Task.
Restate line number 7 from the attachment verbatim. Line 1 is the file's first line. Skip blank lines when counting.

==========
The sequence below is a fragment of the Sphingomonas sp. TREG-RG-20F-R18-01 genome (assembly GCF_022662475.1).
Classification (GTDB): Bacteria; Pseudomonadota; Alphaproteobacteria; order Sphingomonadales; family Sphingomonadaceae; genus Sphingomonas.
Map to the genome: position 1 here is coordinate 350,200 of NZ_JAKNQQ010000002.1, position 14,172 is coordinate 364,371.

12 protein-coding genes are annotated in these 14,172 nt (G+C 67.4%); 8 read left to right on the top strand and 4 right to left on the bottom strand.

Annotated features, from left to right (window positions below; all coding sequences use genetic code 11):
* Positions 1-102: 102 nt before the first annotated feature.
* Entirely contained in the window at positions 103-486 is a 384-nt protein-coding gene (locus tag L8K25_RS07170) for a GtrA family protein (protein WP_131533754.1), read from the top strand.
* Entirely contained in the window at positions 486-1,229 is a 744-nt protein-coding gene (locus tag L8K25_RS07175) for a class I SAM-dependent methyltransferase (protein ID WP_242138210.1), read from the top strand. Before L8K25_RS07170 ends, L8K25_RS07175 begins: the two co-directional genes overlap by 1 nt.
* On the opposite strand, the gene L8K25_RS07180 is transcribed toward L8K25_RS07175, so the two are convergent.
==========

* Entirely contained in the window at positions 103-486 is a 384-nt protein-coding gene (locus tag L8K25_RS07170) for a GtrA family protein (protein WP_131533754.1), read from the top strand.